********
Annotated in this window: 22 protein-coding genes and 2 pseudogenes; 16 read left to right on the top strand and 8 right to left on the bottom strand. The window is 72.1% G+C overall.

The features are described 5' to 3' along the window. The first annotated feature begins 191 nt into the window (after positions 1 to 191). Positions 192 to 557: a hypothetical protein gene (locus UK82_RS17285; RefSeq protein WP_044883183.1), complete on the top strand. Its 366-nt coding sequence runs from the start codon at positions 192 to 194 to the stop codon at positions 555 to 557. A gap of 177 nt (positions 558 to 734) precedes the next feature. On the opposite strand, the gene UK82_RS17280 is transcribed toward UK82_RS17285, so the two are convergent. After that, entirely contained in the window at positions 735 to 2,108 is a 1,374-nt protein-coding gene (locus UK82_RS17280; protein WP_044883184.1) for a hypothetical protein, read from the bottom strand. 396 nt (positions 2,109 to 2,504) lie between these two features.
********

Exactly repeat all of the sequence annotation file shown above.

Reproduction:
Annotated in this window: 22 protein-coding genes and 2 pseudogenes; 16 read left to right on the top strand and 8 right to left on the bottom strand. The window is 72.1% G+C overall.

The features are described 5' to 3' along the window. The first annotated feature begins 191 nt into the window (after positions 1 to 191). Positions 192 to 557: a hypothetical protein gene (locus UK82_RS17285; RefSeq protein WP_044883183.1), complete on the top strand. Its 366-nt coding sequence runs from the start codon at positions 192 to 194 to the stop codon at positions 555 to 557. A gap of 177 nt (positions 558 to 734) precedes the next feature. On the opposite strand, the gene UK82_RS17280 is transcribed toward UK82_RS17285, so the two are convergent. After that, entirely contained in the window at positions 735 to 2,108 is a 1,374-nt protein-coding gene (locus UK82_RS17280; protein WP_044883184.1) for a hypothetical protein, read from the bottom strand. 396 nt (positions 2,109 to 2,504) lie between these two features.